PR Professionals: You’re not exempt from CAN-SPAM

The CAN-SPAM act has been out since 2003, yet public relations professionals continue to send mass emailings on a daily basis to promote their clients. The CAN-SPAM act is pretty clear, it covers “any electronic mail message the primary purpose of which is the commercial advertisement or promotion of a commercial product or service.

PR professionals distributing press releases to bloggers definitely qualify. The FTC guidelines are clear for commercial emailers:

Tell recipients how to opt out of receiving future email from you. Your message must include a clear and conspicuous explanation of how the recipient can opt out of getting email from you in the future. Craft the notice in a way that’s easy for an ordinary person to recognize, read, and understand.

Each day I receive emails from public relations professionals and they never have any opt-out mechanism. So… I’m going to begin holding them accountable and filing an FTC complaint with each email I receive that does not have an opt-out mechanism. I would recommend other bloggers do this as well. We need to hold these professionals accountable.

My advice to PR Professionals: Get an email service provider and manage your lists and messaging directly from there. I don’t mind receiving relevant emails, but I’d like the opportunity to opt out of irrelevant ones.

6 Comments

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    There’s a separate question here, which is, “why aren’t those PR people crafting tailored pitches?”

    As a PR guy myself (never having approached you, though), I cringe at the idea of mass email blasts. The best practice continues to be to know your audience and to craft pitches that appeal to them, rather than to spray and pray.

    Your post leads to a follow-up question though – should we then put a “Please let me know if you’d rather not hear from me”-esque line at the end of every individually-addressed email?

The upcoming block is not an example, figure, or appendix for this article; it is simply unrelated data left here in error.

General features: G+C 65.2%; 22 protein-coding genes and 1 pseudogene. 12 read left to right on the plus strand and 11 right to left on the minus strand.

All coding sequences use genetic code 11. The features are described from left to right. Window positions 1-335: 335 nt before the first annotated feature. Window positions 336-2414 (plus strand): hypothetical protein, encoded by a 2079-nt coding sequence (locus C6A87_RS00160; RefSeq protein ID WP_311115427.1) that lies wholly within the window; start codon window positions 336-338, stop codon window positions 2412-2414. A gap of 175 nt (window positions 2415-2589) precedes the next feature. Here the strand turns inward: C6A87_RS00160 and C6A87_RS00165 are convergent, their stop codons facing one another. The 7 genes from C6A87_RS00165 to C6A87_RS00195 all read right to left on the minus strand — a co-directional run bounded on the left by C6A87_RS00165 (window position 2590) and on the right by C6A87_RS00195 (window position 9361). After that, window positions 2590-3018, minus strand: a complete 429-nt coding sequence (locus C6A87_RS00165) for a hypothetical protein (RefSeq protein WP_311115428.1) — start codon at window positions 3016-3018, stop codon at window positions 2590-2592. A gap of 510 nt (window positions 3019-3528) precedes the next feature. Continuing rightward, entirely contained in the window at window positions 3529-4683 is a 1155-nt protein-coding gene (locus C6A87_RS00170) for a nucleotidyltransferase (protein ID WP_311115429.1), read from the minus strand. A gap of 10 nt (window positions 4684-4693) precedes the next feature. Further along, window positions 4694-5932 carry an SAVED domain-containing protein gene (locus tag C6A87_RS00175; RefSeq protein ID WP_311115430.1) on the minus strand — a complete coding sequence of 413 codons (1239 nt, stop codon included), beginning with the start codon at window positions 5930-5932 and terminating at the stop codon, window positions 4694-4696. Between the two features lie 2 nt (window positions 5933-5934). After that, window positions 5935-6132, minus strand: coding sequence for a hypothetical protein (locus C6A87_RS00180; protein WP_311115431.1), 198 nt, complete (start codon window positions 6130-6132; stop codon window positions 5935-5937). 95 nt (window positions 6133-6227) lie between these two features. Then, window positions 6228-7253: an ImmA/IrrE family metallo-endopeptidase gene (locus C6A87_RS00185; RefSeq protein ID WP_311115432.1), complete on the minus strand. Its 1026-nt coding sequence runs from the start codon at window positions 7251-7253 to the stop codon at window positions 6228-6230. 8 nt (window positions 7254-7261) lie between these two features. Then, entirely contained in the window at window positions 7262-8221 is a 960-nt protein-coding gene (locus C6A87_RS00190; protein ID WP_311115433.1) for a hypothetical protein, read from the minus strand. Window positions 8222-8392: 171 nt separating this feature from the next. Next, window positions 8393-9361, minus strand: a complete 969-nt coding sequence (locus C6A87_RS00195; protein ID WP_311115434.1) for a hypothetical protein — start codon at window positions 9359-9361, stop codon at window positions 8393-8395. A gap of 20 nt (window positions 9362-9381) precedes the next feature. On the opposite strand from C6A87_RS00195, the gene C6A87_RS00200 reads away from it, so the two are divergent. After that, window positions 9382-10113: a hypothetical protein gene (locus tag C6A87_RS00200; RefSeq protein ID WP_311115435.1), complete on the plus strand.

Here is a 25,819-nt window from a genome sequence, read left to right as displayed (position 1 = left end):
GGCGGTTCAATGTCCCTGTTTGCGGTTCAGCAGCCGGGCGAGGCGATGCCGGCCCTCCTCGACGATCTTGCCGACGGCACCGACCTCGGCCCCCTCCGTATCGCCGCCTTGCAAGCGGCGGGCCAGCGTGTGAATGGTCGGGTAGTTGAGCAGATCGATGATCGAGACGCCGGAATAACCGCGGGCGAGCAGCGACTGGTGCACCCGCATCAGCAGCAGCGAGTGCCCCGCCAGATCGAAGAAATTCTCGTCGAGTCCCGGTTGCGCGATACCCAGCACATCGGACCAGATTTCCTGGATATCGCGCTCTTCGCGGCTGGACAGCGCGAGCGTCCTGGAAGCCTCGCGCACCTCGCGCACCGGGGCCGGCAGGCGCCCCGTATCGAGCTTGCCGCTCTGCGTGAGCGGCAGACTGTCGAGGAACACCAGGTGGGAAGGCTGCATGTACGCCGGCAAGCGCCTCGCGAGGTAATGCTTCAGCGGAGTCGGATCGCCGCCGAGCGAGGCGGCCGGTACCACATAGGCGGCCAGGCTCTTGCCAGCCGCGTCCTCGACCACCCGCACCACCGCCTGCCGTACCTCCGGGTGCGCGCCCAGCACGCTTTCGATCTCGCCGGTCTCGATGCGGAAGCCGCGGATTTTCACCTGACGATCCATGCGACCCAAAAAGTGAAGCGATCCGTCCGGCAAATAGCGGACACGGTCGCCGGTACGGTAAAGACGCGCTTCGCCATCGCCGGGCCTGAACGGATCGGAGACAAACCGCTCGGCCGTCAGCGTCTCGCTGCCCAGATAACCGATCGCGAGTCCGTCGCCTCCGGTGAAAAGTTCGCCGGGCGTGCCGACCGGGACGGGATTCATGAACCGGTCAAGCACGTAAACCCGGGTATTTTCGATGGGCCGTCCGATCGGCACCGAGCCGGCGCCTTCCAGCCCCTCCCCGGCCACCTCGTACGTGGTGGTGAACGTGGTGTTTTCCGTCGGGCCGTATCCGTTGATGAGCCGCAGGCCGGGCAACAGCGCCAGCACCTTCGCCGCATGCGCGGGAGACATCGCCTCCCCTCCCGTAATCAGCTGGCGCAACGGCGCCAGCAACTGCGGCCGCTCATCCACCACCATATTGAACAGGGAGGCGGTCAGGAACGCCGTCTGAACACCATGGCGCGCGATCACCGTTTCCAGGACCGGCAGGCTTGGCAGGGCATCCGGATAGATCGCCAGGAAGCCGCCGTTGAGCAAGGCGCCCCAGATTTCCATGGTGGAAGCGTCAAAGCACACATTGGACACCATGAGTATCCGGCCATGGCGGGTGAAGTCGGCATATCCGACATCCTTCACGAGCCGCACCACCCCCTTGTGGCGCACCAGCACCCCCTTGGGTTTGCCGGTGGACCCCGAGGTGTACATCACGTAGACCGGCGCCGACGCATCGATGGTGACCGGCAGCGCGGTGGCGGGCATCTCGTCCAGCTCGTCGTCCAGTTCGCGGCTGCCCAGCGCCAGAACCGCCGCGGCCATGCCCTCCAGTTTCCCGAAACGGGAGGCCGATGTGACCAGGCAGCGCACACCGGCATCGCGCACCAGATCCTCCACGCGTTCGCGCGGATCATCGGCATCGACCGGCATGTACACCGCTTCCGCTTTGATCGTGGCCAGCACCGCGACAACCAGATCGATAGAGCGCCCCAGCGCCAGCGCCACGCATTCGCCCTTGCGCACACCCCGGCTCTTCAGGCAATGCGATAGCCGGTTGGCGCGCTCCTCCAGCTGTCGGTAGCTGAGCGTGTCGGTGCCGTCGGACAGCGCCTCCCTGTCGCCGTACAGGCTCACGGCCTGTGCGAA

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    Hi Dave! At minimum, there should be a line in there. Whether or not an email is individually addressed doesn’t mean it’s not SPAM. There’s no ‘minimum’ list size for commercial-based email. 🙂

    As long as it’s not personal and it’s promotional in nature, I believe PR professionals should be compliant.

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    I think you’ve got a great point. You would think that at some point PR professionals would learn that they need to market their clients based on strong relationships instead of push media… They should at least know that you shouldn’t piss off a blogger with an audience 😉

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    Complying with CAN-SPAM should be an easy bar to get over, but there are some unique ramifications for the normal PR process if you enforce true compliance. Adding an unsubscribe link and your physical address should get you most of the way to where you want to be and everyone PR practioner should be doing this. However, technically under CAN-SPAM, once someone unsubscribes you can never send them an email again, unless they opt back in. You could consider different clients as “different lines of business” underthe Act as a reporter may kill for story on one client, but consider your release on another a waste. Also, as an agent (acting as a publisher) of the advertiser, you would need to share your opt outs with the advertiser (your client) so they do not send to that email address either- again problematic in the PR process. You could also argue that you are not selling the product in question to the reporter as the final consumer, so technically you are sending an informational or transactional email. And if someone publishes contact information for the purpose of receiving press releases, there is implied consent. The posters here are correct that it is all about targetting and most of all relevance to the reporter. Spam is in the eye of the beholder. Just some fun CAN-SPAM thoughts for the day!

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    Todd- I know there have been over 100 Can-Spam prosecutions. The FTC can sue and also State AG’s, and ISPs like AOL can sue under Can-Spam. So companies like Microsoft have won considerable damages from criminal spammers and I’ve seen the FTC get anywhere from $55,000 to upwards of $10 million. Facebook has gotten the largest awards coming in around $80 million. The flipside is that the most of the awards are never collected. Also many investigations end in settlements with no press release, so the true number of enforcement actions would seem to be uncountable. I’m actually going to ask their public information office about this and see what I can dig up. Cheers!

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